ExplorersBio

Mariana Fuentes

Marine Biologist/Ecologist

Young Explorers Grantee

Phoot: Mariana Fuentes

Photograph courtesy Mariana Fuentes

Photo: Mariana Fuentes

Photograph courtesy Mariana Fuentes

Birthplace: Brazil

Current City: Townsville, Australia

What did you want to be when you were growing up?

My dream was to be a veterinarian of big animals and live in Africa. However, when I was 16 years old I had the opportunity to go to Zimbabwe for a month, where I was chased by an elephant while doing a safari in the Zambezi River. I knew there and then that this wasn't for me. A year later I went to the Cayman Islands and visited a manta ray feeding area, where a ray gave me the hugest hicky ever. I was fascinated and wanted to know more about the ray's behavior. I asked the marine biologists onboard several questions, and after this trip I knew I was going to be a marine biologist.

How did you get started in your field of work?

During the first year of my undergraduate degree I conducted an internship at Projeto Tamar (a sea turtle group in Brazil), and that's where I got captivated by sea turtles. Since then, I have always felt motivated to work at places that seek conservation and management of sea turtles through community involvement and education. As a result I have worked at various projects in Australia, Brazil, Madagascar, Vanuatu, and Barbados.

What inspires you to dedicate your life to the conservation of sea turtles?

Their beauty, persistence, strength, and the hope that my work can contribute (even if at a very small scale) to their existence for many more millions of years.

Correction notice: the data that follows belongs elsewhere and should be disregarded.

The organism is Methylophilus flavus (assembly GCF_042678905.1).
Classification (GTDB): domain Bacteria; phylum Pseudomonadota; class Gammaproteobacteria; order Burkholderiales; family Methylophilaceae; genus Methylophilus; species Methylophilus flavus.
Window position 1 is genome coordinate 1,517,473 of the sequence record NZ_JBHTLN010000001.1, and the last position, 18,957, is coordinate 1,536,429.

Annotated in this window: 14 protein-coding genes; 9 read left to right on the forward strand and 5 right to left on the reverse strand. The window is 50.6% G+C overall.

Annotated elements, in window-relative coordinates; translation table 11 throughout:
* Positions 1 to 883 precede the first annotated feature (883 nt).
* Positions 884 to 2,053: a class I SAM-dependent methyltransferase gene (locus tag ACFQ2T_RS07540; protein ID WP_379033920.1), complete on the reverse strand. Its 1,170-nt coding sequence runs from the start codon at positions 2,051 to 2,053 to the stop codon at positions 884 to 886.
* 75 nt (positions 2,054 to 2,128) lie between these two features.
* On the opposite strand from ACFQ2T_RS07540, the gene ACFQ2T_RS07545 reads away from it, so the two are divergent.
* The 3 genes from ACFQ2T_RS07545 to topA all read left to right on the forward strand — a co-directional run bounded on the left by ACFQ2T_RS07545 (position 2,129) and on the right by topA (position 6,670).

What's a normal day like for you?

Unfortunately, my days are now spent in the office writing up and analyzing data. My main project now deals with developing a systematic framework to manage marine megafauna in the face of climate change. So, most of my traveling is to talk with different stakeholders that manage turtles and dugongs in Australia. This allows me to obtain a better understanding of the constraints and opportunities available for future management of this important species. Luckily, I am still involved with turtle-nesting monitoring and dugong tracking in Torres Strait. Fieldwork for these projects brings fond memories of all the time I spent in the field when I was starting as a marine biologist.

Do you have a hero and, if so, why is this person your hero?

No one in particular comes to my mind. But I generally admire people who follow their dreams and give their best to achieve what they want.

What's been your favorite experience in the field? Most challenging?

Every fieldwork and study site is special in a way, but nothing beats watching sea turtle hatchlings emerge from a nest or watching the sunrise after a hard night monitoring nesting turtles.

What are your other passions?

Friends and family

What do you do in your free time?

Mountain bike, crossfit, and meditation

If you could have people do one thing to support marine conservation, what would it be?

Take care of our planet!

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In Their Words

Every fieldwork and study site is special in a way, but nothing beats watching sea turtle hatchlings emerge from a nest or watching the sunrise after a hard night monitoring nesting turtles.

—Mariana Fuentes

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